Lemma. Applying it to a simple group with trivial multiplier the lemma can be used to find a balanced presentation for the simple group itself. The program PGRelFind uses the ACE coset enumerator. For difficult examples we expect the coset enumerations to be hard so for such examples it is necessary to assign ACE a large workspace. We give PGRelFind a presentation for a finite simple group G of the form ⟨ x, y  x^{2}, y^{p}, w_{1}(x,y) , ... , w_{k}(x,y) ⟩ Note that every finite simple group has such a presentation. We also give PGRelFind words sgens in the generators x, y which generate a subgroup H = <sgens> of small index n, say, in G. The program PGRelFind first finds a permutation representation of G of degree n with permutations X and Y corresponding to x and y respectively. It then looks for a word w(x,y) so that G is presented by ⟨ x, y  x^{2}, y^{p}, w(x,y) ⟩ The word w(x,y) must have the property that it reduces to the identity when we substitute the permutations X and Y. so that P = ⟨ x, y  x^{2}, y^{p}, w(x,y) ⟩ is a preimage of G. We look later at how such words w(x,y) are generated, but first we explain the tests PGRelFind applies to decide whether G is isomorphic to P. if P is not perfect then find next w(x,y) else if Index(P,⟨sgens⟩) does not complete or Index(P,⟨sgens⟩) ≠ n then find next w(x,y) else if Index(P,⟨y⟩) does not complete or Index(P,⟨y⟩) ≠ Size(G)/p then find next w(x,y) else a suitable w(x,y) has been found.Let us now say a little about how the words w(x,y) are generated. We will use the term bisyllabic length to mean the number of bisyllables of form xy^{k} in such a relator. First note that since x^{2} is a relator we need only consider relators that are the products of bisyllables of form xy^{k}, for some integer k in the range [1 .. p1]. Since the relators x^{2}, y^{p}, w(x,y) must define a perfect group, the number of bisyllables in w(x,y) must be odd (and coprime to p but we ignore this). Furthermore, w(x,y) can be assumed to have the prefix xyxyxy^{1} if p = 3 (use the fact that w(x,y) cannot be a proper power to see this), or xy otherwise. For efficiency, the word w(x,y) is broken into three parts, w(x,y) = 'head' ∗ 'middle' ∗ 'tail'. Here 'head' is the prefix described above, 'middle' always has even bisyllabic length, and 'tail' is also of even bisyllabic length. It is possible to conduct a systematic search starting at the shortest possible words w(x,y) (where initially 'middle' is empty). It is also possible to randomly select 'middle' and systematically generate 'tail's. A list of the options which can be set in this searching process are found in GAP by typing '?Using ACEReadResearchExample' after loading the Package ACE. We now show how to generate possible words w(x,y) to test. Note that the program shown here for demonstration differs slightly from the actual code in PGRelFind. We set up a free group F and generate words w(x,y) in F. gap> F := FreeGroup("x","y");; gap> x := F.1;; y := F.2;;We will look at the case p = 5, that is, y^{5} is a relator. Also remember that x^{2} is our first relator. gap> p := 5; 5Set the number of exponents of y to nexpts gap> nexpts := p1; 4The possible exponents of y (we assume p is odd) are [1, 2, ... , (p1)/2, (p1)/2, ... , 2, 1] gap> expts := Concatenation([1 .. Int(p/2)], > [Int(p/2) .. 1]); [ 1, 2, 2, 1 ]Set up a list sylls of possible bisyllables gap> sylls := List(expts, i > x*y^i); [ x*y, x*y^2, x*y^2, x*y^1 ]We will look at the case of 6 bisyllables and set up a list c of length 6 to contain the exponents of y. The eventual aim will be to run through all (p1)^{6} words with 6 bisyllables gap> cLength := 6; 6The simplest exponent vector is: gap> c := ListWithIdenticalEntries(cLength, expts[1]); [ 1, 1, 1, 1, 1, 1 ]We define a function that will generate a word in x, y bisyllables corresponding to any such exponent vector and apply it to c. gap> word := vec > Product(vec, veci > x*y^expts[veci], One(x)); function( vec ) ... end gap> word(c); x*y*x*y*x*y*x*y*x*y*x*yFurther we define a function which replaces a given exponent vector by its successor with respect to a certain lexicographical order. gap> getNext := function(vec) > local i; > i := 1; > while i <= cLength and vec[i] mod p = p1 do > vec[i] := 1; > i := i + 1; > od; > if i <= cLength then > vec[i] := vec[i] + 1; > else > vec := fail; > fi; > end; function( vec ) ... endWe use this in a little program that allows us to construct and print a list of lexicographically ordered exponent vectors and their corresponding words starting from a given exponent vector. gap> printVecWord := function(vec, num) > local i; > Print(vec, " ", word(vec), "\n"); > i := 1;; > while i < num and vec <> fail do > i := i + 1; > getNext(vec); > Print(vec, " ", word(vec), "\n"); > od; > end; function( vec, num ) ... endWe apply this function, prescribing a start vector and asking for the first 20 words. gap> printVecWord( [1,1,1,1,1,1], 20); [ 1, 1, 1, 1, 1, 1 ] x*y*x*y*x*y*x*y*x*y*x*y [ 2, 1, 1, 1, 1, 1 ] x*y^2*x*y*x*y*x*y*x*y*x*y [ 3, 1, 1, 1, 1, 1 ] x*y^2*x*y*x*y*x*y*x*y*x*y [ 4, 1, 1, 1, 1, 1 ] x*y^1*x*y*x*y*x*y*x*y*x*y [ 1, 2, 1, 1, 1, 1 ] x*y*x*y^2*x*y*x*y*x*y*x*y [ 2, 2, 1, 1, 1, 1 ] x*y^2*x*y^2*x*y*x*y*x*y*x*y [ 3, 2, 1, 1, 1, 1 ] x*y^2*x*y^2*x*y*x*y*x*y*x*y [ 4, 2, 1, 1, 1, 1 ] x*y^1*x*y^2*x*y*x*y*x*y*x*y [ 1, 3, 1, 1, 1, 1 ] x*y*x*y^2*x*y*x*y*x*y*x*y [ 2, 3, 1, 1, 1, 1 ] x*y^2*x*y^2*x*y*x*y*x*y*x*y [ 3, 3, 1, 1, 1, 1 ] x*y^2*x*y^2*x*y*x*y*x*y*x*y [ 4, 3, 1, 1, 1, 1 ] x*y^1*x*y^2*x*y*x*y*x*y*x*y [ 1, 4, 1, 1, 1, 1 ] x*y*x*y^1*x*y*x*y*x*y*x*y [ 2, 4, 1, 1, 1, 1 ] x*y^2*x*y^1*x*y*x*y*x*y*x*y [ 3, 4, 1, 1, 1, 1 ] x*y^2*x*y^1*x*y*x*y*x*y*x*y [ 4, 4, 1, 1, 1, 1 ] x*y^1*x*y^1*x*y*x*y*x*y*x*y [ 1, 1, 2, 1, 1, 1 ] x*y*x*y*x*y^2*x*y*x*y*x*y [ 2, 1, 2, 1, 1, 1 ] x*y^2*x*y*x*y^2*x*y*x*y*x*y [ 3, 1, 2, 1, 1, 1 ] x*y^2*x*y*x*y^2*x*y*x*y*x*y [ 4, 1, 2, 1, 1, 1 ] x*y^1*x*y*x*y^2*x*y*x*y*x*yWe have now shown how to systematically generate possible words to test. As an example, we use PGRelFind to find a balanced presentation for the covering group of SL(2,8). Since SL(2,8) has trivial multiplier, this computation finds a balanced presentation for SL(2,8). First we read the package ACE including the function PGRelFind into GAP. When loading packages in general a banner is printed. This can be suppressed by starting GAP with option 'b'. We do this here to shorten the output. gap> LoadPackage("ace"); trueLikewise, in order to suppress output, we temporarily change the print level. gap> SetInfoLevel(InfoACE,0); gap> ReadPackage("ace","resexamples/pgrelfind.g"); true gap> SetInfoLevel(InfoACE,1);Here is a presentation for SL(2,8) with 4 relators. gap> f:= FreeGroup("x","y");; gap> x:= f.1;; y:= f.2;; gap> rels:=[ x^2, y^3, > y^(1)*x*y^(1)*x*y^(1)*x*y^(1)*x*y^(1)*x*y^(1)*x*y^(1)*x, > x*y^(1)*x*y*x*y^(1)*x*y*x*y^(1)*x*y*x*y^(1)*x*y*x*y*x* > y^(1)*x*y*x*y^(1)*x*y*x*y^(1)*x*y*x*y^(1)*x*y*x*y ];; gap> G:=f/rels; <fp group on the generators [ x, y ]> gap> Size(G); 504We want to use PGRelFind to find a presentation with 3 relators, the first two being x^{2}, y^{3}. First we find a subgroup of small index to use to compute a small degree faithful permutation representation of SL(2,8). We use the "low index" method to find suitable subgroup generators. gap> l:=LowIndexSubgroupsFpGroup( G, TrivialSubgroup( G),10); [ Group(<fp, no generators known>), Group(<fp, no generators known>) ] gap> sgens:=GeneratorsOfGroup(l[2]); [ x, y*x*y*x*y*x^1*y^1 ]We need to translate these generators back into words in the free generators x, y. Use UnderlyingElement to do this. gap> sgens:=List(sgens,UnderlyingElement); [ x, y*x*y*x*y*x^1*y^1 ]We need to input three things to PGRelFind. The first the list of free generators gap> fgens := [ x, y ]; [ x, y ]The second is the list of relators (as words in fgens), the first two relators of which have the correct form. Note that rels is already in the right form. Third we need generators (as words in fgens) for a subgroup of small index. In fact we have found generators for a subgroup of minimal index and sgens has already been set up in the correct form. gap> PGRelFind(fgens, rels, sgens ); GroupOrder=504 SubgroupIndex=9 #bisyllables in head = 3 head: x*y*x*y*x*y^1 Max #bisyllables in tail = 10 (granularity = 10) #bisyllables in middle = 0 #bisyllables in middle = 12 Candidate relator: x*y*x*y*x*y^ 1*x*y*x*y*x*y*x*y*x*y*x*y*x*y*x*y*x*y*x*y*x*y*x*y*x*y*x*y^1*x*y^1*x*y*x*y^ 1*x*y^1*x*y^1*x*y^1*x*y^1*x*y^1 #bisyllables = 25 (#bisyllables in tail = 10) #words tested: 1This is the first word w(x,y) examined which has the property that it reduces to the identity on substituting the permutations X and Y. ACEStats: index=9 cputime=0 ms maxcosets=509 totcosets=513 Large subgroup index OK ACEStats for cyclic subgroup: index=0 cputime=1640 ms maxcosets=645658 totcosets=666664This means that the first attempt of PGRelFind has been unsuccessful, so that the program automatically continues with another relator. Candidate relator: x*y*x*y*x*y^1*x*y^ 1*x*y*x*y*x*y*x*y*x*y*x*y*x*y*x*y*x*y*x*y*x*y*x*y^1*x*y*x*y^1*x*y^ 1*x*y*x*y*x*y^1*x*y*x*y^1*x*y #bisyllables = 25 (#bisyllables in tail = 10) #words tested: 2 ACEStats: index=9 cputime=0 ms maxcosets=555 totcosets=557 Large subgroup index OK ACEStats for cyclic subgroup: index=168 cputime=630 ms maxcosets=227917 totcosets=240311 Cyclic subgroup index OK Success! ... new relator: x*y*x*y*x*y^1*x*y^1*x*y*x*y*x*y*x*y*x*y*x*y*x*y*x*y*x*y*x*y*x*y*x*y^ 1*x*y*x*y^1*x*y^1*x*y*x*y*x*y^1*x*y*x*y^1*x*ySo a first possible relator has been found, however the program will continue as above since there may be a shorter relator. ... continuing (there may be a shorter relator). Candidate relator: x*y*x*y*x*y^1*x*y^ 1*x*y*x*y*x*y*x*y*x*y*x*y*x*y*x*y*x*y*x*y*x*y*x*y^1*x*y*x*y*x*y^1*x*y*x*y^ 1*x*y*x*y*x*y^1*x*y^1 [ ... 87 lines deleted ... ] ... continuing (there may be a shorter relator). Candidate relator: x*y*x*y*x*y^1*x*y^1*x*y^1*x*y*x*y*x*y^1*x*y^1*x*y*x*y^ 1*x*y^1*x*y*x*y^1*x*y #bisyllables = 15 (#bisyllables in tail = 0) #words tested: 1460 ACEStats: index=9 cputime=0 ms maxcosets=121 totcosets=133 Large subgroup index OK ACEStats for cyclic subgroup: index=168 cputime=0 ms maxcosets=170 totcosets=226 Cyclic subgroup index OK Success! ... new relator: x*y*x*y*x*y^1*x*y^1*x*y^1*x*y*x*y*x*y^1*x*y^1*x*y*x*y^1*x*y^ 1*x*y*x*y^1*x*y Relator found is shortest possible. rec( gens := [ x, y ], rels := [ x^2, y^3, x*y*x*y*x*y^1*x*y^1*x*y^1*x*y*x*y*x*y^1*x*y^ 1*x*y*x*y^1*x*y^1*x*y*x*y^1*x*y ], sgens := [ x, y*x*y*x*y*x^1*y^1 ] )This now gives a presentation in the correct form to apply the Lemma to find a two generator two relator presentation for the covering group of SL(2,8). Since SL(2,8) has trivial multiplier, this will be a two relator presentation for SL(2,8). Let us check that we have indeed found a presentation with three relators of the form that we were looking for. gap> newrels := [ x^2, y^3, x*y*x*y*x*y^(1)*x*y^(1)*x*y^(1)*x*y*x* > y*x*y^(1)*x*y^(1)*x*y*x*y^(1)*x*y^(1)*x*y*x*y^(1)*x*y ]; [ x^2, y^3, x*y*x*y*x*y^1*x*y^1*x*y^1*x*y*x*y*x*y^1*x*y^1*x*y*x*y^1*x*y^ 1*x*y*x*y^1*x*y ] gap> ge:=f/newrels; <fp group on the generators [ x, y ]> gap> Size(ge); 504By the Lemma quoted at the beginning of this example we can deduce from this presentation that SL(2,8) also has a balanced presentation. The proof of the lemma is constructive and we finally demonstrate how in this case we can actually find a balanced presentation. We replace the two relators x^{2}, y^{3} by the single relator x^{2}∗y^{3}. However before doing so we need to adjust w(x,y) so that the group remains perfect. gap> ExponentSumWord(newrels[3],x); 15 gap> ExponentSumWord(newrels[3],y); 1The new first relator will have exponent sums 2 and 3, respectively, so we will have a perfect group if w(x,y) is replaced by an equivalent relator with exponent sums 1, 1. Hence, before replacing x^{2}, y^{3} by the single relator x^{2}∗y^{3} we replace w(x,y) by w(x,y)∗x^{16} (which is equivalent since x^{2} is a relator). gap> balancedrels := [x^2*y^3, newrels[3]*x^16]; [ x^2*y^3, x*y*x*y*x*y^1*x*y^1*x*y^1*x*y*x*y*x*y^1*x*y^1*x*y*x*y^1*x*y^ 1*x*y*x*y^1*x*y*x^16 ] gap> gb := f/balancedrels; <fp group on the generators [ x, y ]> gap> Size(gb); 504In general it may be harder to apply the Lemma than it was in this special case. Details are given in [CHHR03] (and for the more general result in [CHRR]). The program PGRelFind was used in [CHHR03] to prove that L_3(5) has a balanced presentation (it has trivial multiplier). The program was also used in [CHRR] to show that the covering group of M_12 has a balanced presentation. These results complete the proof that the covering groups of all nonabelian simple groups of order < 10^{5} have balanced presentations. Bibliography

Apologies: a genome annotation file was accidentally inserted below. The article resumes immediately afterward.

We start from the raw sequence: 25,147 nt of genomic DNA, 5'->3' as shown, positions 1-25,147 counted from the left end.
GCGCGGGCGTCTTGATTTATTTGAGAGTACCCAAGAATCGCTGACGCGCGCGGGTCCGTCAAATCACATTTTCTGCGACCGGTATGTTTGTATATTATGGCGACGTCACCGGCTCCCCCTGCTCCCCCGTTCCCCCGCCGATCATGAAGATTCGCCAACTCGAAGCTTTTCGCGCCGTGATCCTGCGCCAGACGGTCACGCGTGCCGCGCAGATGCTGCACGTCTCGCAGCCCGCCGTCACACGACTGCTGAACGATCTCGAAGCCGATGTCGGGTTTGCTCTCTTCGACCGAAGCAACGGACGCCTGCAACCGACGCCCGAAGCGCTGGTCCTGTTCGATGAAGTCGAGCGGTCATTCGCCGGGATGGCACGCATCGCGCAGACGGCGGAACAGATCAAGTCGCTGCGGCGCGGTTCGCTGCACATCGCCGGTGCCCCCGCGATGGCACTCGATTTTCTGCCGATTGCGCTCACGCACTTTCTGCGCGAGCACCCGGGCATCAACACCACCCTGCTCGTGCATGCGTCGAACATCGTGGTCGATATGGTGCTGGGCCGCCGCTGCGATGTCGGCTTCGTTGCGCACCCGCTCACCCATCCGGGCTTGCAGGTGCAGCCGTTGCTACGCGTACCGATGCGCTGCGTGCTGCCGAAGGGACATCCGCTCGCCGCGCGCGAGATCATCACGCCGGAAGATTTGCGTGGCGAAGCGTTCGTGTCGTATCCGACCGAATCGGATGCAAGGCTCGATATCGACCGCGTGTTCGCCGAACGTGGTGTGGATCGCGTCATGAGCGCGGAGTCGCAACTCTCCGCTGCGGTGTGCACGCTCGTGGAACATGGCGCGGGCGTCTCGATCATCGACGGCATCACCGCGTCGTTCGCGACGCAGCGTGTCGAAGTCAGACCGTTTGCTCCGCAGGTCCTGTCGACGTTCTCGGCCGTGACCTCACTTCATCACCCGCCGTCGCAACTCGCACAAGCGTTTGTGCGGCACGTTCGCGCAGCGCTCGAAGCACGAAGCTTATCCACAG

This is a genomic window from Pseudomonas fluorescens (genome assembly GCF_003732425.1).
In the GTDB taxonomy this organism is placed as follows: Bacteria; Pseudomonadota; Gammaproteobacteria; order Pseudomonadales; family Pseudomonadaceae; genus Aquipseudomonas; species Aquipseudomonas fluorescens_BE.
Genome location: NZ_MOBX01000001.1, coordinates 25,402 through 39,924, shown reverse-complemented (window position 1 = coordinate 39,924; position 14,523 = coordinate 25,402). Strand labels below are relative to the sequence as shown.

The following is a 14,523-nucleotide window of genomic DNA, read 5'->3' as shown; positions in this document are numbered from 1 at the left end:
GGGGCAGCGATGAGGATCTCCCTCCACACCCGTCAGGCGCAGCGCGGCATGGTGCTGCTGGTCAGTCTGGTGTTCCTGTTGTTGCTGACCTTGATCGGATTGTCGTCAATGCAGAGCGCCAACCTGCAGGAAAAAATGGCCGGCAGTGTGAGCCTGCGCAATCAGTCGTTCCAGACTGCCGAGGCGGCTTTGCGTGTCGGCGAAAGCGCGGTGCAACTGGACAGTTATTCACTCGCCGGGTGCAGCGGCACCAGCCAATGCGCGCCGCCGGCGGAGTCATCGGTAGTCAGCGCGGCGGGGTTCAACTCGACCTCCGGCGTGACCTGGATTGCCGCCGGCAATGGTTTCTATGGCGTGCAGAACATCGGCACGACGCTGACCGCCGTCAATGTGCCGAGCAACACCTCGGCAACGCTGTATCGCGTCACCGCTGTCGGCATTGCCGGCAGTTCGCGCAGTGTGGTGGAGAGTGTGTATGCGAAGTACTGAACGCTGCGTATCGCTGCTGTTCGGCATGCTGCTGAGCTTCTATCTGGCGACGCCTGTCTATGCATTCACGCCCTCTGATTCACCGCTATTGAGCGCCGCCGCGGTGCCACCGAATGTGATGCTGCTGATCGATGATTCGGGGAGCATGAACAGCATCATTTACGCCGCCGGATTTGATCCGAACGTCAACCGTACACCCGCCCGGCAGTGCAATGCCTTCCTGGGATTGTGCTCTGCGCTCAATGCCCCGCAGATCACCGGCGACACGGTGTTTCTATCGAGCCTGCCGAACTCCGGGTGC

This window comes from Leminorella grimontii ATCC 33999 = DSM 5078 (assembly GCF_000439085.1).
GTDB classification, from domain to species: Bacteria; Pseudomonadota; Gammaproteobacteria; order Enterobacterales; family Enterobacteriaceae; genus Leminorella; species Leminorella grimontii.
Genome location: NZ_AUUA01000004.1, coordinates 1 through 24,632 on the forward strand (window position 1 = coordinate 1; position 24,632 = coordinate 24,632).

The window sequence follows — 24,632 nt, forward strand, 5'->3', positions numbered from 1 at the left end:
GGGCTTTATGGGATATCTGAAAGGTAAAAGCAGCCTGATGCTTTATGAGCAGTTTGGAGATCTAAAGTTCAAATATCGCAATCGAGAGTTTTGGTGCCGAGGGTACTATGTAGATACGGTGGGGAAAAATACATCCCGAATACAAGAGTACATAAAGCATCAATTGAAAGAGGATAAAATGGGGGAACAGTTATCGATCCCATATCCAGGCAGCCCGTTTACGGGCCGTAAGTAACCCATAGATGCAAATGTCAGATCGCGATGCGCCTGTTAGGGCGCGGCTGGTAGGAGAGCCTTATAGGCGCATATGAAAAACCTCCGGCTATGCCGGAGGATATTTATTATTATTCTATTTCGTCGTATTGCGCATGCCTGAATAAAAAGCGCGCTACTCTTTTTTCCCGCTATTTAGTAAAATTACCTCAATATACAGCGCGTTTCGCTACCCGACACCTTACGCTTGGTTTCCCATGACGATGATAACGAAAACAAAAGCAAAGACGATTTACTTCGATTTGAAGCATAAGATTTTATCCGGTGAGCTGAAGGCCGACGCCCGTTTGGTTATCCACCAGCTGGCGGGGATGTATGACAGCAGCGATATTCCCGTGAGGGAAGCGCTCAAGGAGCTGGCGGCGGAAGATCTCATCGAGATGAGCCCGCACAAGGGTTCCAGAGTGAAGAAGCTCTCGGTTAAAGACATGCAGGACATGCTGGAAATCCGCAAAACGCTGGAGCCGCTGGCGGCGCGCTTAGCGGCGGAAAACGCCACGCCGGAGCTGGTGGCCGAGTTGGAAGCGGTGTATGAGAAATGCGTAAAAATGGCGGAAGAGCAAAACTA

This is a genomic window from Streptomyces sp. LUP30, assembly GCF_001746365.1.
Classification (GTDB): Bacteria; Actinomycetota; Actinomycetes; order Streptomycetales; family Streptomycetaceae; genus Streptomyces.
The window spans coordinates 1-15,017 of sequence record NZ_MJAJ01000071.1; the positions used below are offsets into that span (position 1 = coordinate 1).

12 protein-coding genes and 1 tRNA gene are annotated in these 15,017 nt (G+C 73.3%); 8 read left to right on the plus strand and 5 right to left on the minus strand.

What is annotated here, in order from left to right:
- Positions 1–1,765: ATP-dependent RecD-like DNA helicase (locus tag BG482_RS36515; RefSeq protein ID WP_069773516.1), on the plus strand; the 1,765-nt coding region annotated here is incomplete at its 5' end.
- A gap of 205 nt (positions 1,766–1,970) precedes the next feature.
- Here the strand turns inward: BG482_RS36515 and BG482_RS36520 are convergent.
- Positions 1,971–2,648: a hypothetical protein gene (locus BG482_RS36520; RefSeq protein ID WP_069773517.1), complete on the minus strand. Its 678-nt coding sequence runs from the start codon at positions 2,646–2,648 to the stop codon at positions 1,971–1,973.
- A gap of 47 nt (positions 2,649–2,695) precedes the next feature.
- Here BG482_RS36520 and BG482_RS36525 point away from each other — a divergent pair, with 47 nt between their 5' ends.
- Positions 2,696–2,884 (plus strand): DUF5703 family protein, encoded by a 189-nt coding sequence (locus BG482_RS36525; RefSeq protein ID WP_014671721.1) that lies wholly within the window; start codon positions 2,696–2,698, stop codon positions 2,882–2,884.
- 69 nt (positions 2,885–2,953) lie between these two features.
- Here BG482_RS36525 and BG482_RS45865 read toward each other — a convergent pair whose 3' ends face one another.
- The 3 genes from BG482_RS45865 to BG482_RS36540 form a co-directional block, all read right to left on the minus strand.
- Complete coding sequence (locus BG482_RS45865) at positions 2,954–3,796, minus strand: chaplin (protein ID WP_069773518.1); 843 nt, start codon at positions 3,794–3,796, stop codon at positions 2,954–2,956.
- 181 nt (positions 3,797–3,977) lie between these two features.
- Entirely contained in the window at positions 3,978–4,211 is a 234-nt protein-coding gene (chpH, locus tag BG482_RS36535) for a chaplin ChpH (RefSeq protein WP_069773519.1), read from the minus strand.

The GAP Group Last updated: Wed Dec 21 10:59:41 2016